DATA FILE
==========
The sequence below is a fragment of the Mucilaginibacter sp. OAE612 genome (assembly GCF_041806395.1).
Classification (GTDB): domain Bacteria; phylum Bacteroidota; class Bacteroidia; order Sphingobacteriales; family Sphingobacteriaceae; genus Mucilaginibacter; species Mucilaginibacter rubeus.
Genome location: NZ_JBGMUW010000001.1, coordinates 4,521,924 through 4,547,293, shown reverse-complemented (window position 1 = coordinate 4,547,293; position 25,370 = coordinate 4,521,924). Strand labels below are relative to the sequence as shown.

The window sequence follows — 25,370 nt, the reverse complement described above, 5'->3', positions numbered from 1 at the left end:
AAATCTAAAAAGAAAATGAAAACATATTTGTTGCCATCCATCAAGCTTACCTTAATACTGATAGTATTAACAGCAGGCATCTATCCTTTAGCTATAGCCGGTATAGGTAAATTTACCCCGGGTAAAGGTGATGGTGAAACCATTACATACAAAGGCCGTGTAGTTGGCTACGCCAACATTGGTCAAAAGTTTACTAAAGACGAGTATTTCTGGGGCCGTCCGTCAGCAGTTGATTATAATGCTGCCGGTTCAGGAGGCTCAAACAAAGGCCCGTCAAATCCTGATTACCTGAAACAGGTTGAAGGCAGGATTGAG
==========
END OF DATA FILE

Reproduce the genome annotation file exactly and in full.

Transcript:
The sequence below is a fragment of the Mucilaginibacter sp. OAE612 genome (assembly GCF_041806395.1).
Classification (GTDB): domain Bacteria; phylum Bacteroidota; class Bacteroidia; order Sphingobacteriales; family Sphingobacteriaceae; genus Mucilaginibacter; species Mucilaginibacter rubeus.
Genome location: NZ_JBGMUW010000001.1, coordinates 4,521,924 through 4,547,293, shown reverse-complemented (window position 1 = coordinate 4,547,293; position 25,370 = coordinate 4,521,924). Strand labels below are relative to the sequence as shown.

The window sequence follows — 25,370 nt, the reverse complement described above, 5'->3', positions numbered from 1 at the left end:
AAATCTAAAAAGAAAATGAAAACATATTTGTTGCCATCCATCAAGCTTACCTTAATACTGATAGTATTAACAGCAGGCATCTATCCTTTAGCTATAGCCGGTATAGGTAAATTTACCCCGGGTAAAGGTGATGGTGAAACCATTACATACAAAGGCCGTGTAGTTGGCTACGCCAACATTGGTCAAAAGTTTACTAAAGACGAGTATTTCTGGGGCCGTCCGTCAGCAGTTGATTATAATGCTGCCGGTTCAGGAGGCTCAAACAAAGGCCCGTCAAATCCTGATTACCTGAAACAGGTTGAAGGCAGGATTGAG